The “For the People Act” passed the U.S. House of Representatives earlier this year and will now get a vote in the Senate later this month. This historic legislation would make it easier for all Americans to vote and includes a number of important updates to federal voting access for military voters.
We know firsthand that our community faces increased barriers to voting. That’s why we’re eager to support this bill. Here’s a closer look at the provisions that are most relevant to our community, and an opportunity for advocates to join us in supporting it through the Senate!
For the People Act: Title 1, Subtitle J — Absent Uniformed Services Voters and Overseas Voters
According to the Brennan Center for Justice, Title 1 broadly “aims to modernize voter registration and take other steps to improve voting access in federal elections.” Subtitle J focuses on military voters in particular.
UOCAVA Deadline to Mail Ballots
Current law requires state and local election officials to send ballots to military and overseas voters at least 45 days prior to Election Day. H.R.1 reinforces this policy by creating incentives for states to comply, and consequences if they do not.
For example, If states fail to send absentee ballots to military and overseas voters on time, this bill requires states to use and pay for express delivery and return of ballots. The goal is to ensure voters have the maximum amount of time to review and return their ballots before Election Day deadlines.
State Residency Guarantee
“For the People Act” extends the guarantee of state residency for voting purposes to all spouses and dependents of absent servicemembers. The current law called Military Spouse Residency Relief Act (MSRRA) provides protection to military spouses related to residency, voting, and taxes. However, there is a loophole where spouses and dependents who are not accompanying their service member (for example, if they’re “geo-baching” or living with family while their loved one is deployed) don’t have the same residency guarantees. This bill closes that loophole.
Right to Sue
This bill establishes a cause of action for UOCAVA voters to sue as a private litigant. In simpler words, military and overseas voters can now sue a state for violating their right to vote. (Currently, only the Attorney General is allowed to bring legal action on behalf of absentee military voters.)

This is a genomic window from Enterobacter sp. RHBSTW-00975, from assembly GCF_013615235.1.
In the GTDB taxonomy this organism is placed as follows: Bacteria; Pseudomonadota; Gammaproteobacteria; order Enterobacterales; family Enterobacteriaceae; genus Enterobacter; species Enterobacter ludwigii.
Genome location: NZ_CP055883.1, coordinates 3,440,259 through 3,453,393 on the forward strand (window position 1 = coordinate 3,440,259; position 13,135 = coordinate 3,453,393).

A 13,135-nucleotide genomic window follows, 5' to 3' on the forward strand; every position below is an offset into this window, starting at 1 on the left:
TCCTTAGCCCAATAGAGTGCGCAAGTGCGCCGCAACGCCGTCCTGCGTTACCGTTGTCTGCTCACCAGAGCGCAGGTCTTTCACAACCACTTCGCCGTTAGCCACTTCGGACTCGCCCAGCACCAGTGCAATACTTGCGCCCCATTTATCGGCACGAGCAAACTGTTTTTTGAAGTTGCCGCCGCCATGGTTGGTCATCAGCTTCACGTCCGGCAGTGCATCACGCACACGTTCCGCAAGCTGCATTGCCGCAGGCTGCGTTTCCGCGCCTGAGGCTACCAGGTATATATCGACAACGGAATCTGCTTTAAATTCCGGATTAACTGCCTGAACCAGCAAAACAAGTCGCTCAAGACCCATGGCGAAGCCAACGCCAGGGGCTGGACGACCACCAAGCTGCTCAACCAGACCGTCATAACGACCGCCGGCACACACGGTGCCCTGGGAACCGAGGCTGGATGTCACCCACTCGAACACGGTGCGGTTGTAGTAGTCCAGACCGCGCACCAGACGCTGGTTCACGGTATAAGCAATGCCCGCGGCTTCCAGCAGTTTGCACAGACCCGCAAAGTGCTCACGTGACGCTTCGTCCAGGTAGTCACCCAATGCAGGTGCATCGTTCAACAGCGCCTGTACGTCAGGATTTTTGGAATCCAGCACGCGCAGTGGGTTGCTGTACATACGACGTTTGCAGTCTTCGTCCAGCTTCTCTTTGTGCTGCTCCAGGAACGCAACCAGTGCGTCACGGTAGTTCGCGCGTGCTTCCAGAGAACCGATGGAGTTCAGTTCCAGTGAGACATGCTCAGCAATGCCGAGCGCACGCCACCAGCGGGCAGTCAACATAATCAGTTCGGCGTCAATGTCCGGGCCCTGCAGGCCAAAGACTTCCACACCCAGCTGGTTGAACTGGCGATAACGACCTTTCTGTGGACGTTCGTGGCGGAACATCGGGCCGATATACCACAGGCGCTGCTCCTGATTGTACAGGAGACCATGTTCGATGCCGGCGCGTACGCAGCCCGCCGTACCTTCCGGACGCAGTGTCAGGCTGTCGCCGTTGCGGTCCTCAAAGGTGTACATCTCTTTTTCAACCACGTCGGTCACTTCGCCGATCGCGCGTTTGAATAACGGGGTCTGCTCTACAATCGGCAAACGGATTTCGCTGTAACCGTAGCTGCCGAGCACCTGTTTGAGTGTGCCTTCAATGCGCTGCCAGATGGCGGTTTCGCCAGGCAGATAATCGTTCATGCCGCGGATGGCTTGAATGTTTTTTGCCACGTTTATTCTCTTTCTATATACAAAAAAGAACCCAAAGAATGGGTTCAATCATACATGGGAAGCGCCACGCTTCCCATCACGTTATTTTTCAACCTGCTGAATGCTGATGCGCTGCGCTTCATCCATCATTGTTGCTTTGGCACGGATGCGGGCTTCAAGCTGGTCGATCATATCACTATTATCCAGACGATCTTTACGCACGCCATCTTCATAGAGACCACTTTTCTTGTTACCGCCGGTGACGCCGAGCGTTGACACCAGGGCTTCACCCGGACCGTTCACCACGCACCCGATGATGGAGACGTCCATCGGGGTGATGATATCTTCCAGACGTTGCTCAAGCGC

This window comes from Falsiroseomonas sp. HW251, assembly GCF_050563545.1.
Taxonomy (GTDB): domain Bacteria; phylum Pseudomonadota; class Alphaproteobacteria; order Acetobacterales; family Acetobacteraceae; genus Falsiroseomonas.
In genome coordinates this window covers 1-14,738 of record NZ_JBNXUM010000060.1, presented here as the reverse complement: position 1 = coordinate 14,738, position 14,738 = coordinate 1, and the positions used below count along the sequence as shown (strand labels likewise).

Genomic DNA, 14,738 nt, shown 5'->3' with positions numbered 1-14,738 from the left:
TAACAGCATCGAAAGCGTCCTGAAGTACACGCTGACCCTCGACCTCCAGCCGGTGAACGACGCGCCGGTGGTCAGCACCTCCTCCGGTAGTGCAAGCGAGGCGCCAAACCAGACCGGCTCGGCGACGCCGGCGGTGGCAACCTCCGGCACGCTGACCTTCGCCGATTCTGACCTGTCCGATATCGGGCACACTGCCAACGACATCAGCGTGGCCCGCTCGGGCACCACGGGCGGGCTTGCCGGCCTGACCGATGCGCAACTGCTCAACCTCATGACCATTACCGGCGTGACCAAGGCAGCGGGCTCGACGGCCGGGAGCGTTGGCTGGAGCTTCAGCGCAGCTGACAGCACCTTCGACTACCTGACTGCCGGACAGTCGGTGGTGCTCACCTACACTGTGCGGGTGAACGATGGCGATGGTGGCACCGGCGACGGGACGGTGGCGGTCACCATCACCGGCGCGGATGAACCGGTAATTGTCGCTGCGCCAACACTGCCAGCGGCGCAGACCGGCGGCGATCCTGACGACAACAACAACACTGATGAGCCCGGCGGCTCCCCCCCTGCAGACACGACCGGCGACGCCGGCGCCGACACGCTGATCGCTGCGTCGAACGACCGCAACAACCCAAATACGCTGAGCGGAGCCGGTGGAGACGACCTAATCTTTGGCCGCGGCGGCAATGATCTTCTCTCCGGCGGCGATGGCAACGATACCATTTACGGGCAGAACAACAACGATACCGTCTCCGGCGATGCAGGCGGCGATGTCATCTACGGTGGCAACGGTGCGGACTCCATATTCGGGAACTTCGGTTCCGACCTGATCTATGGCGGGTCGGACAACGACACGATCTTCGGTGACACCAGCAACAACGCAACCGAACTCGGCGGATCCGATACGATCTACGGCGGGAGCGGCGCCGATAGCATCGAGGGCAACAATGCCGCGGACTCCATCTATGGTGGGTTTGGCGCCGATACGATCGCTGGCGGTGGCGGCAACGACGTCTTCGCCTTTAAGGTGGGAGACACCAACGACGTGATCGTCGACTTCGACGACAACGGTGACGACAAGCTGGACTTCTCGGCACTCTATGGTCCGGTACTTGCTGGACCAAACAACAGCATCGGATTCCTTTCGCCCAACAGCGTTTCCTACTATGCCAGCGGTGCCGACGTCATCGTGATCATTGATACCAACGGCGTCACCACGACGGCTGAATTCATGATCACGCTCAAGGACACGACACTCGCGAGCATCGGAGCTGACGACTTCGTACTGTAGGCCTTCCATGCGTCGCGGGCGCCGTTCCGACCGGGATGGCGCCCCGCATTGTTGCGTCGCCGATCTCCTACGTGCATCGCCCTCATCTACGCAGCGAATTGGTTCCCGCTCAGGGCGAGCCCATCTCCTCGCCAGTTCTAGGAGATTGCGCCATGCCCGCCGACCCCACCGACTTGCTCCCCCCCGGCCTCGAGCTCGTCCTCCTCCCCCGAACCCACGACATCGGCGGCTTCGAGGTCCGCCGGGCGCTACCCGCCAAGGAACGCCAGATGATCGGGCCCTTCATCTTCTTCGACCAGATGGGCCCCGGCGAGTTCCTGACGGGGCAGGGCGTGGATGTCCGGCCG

Election Reporting to Congress
States will be required to submit pre- and post-election reports to Congress detailing the number of absentee military and overseas ballots they sent out, and how many were returned. This data will be hugely helpful to advocates like us as we track voter participation rates.
Other Military-Specific Provisions
In Part 2 “Automatic Voter Registration,” the bill lists the Defense Manpower Data Center at DoD as one of the federal agencies that will help register voters. If passed, this language means that advocates like us will have the opportunity to shape an opt-out voter registration system for active duty service members — a huge step that could help boost voter registration!
During the Senate Rules Committee markup, two amendments passed unanimously to protect electronic voting methods currently available to military voters in 30 states. These amendments fixed a gap that existing in the House version of the bill, H.R.1.
The Senate must now consider its version of the “For The People Act,” S.1. This will be an uphill battle, and we need all hands on deck if we want this bill to pass. Can you help us spread the word?
Write a Letter to the Editor
A Letter to the Editor (LTE) is a quick blurb that newspapers publish to give a snapshot of life from a member of the community. It provides a personal perspective on broad, difficult issues. A strong LTE on the local level can be persuasive and reach people in a way that traditional news stories and national pundits never will.
Step 1: Decide where you want to submit your letter. Your best bet will be picking a local news outlet where you either live or vote.
Step 2: Look them up online. Every news outlet is different, so once you’ve identified your target outlet, check out their website for submission instructions and word count.
Step 3: Prep your letter. Our volunteer drafted two LTE templates below to make it easy. You can customize the tone and add your own personality!
Step 4: Send and wait! Reach out to us if we can help.
Military families like mine enthusiastically support the “For the People Act” now before the Senate. Between overseas posts and frequent moves, military families face increased barriers to voting. The “For the People Act” addresses those with improvements like improving state compliance in sending on-time absentee ballots, closing the loophole on state residency for spouses and dependents of absent servicemembers, and allowing military members legal recourse if a state violates their right to vote. It also addresses a new national security front, cyber assaults on election integrity, by increasing oversight, expanding voter machine and poll book testing, and requiring hand marked paper ballots in every jurisdiction. Support military families across the country by calling the Senate switchboard at 1-202-224-3121 and tell your Senator: “Vote Yes on the For the People Act.”
You thank military families for our service—now’s your chance to look out for us! Call the Senate switchboard at 1-202-224-3121 and ask your Senator to vote “YES” on the For the People Act, which protects military voters by ensuring our votes are counted. It closes complicated residency loopholes for spouses and dependents, adds accountability measures so we receive our absentee ballots on time, and fights against cyber assaults on our democracy. Thank you for supporting military voting rights with the For the People Act, and also those of your fellow citizens.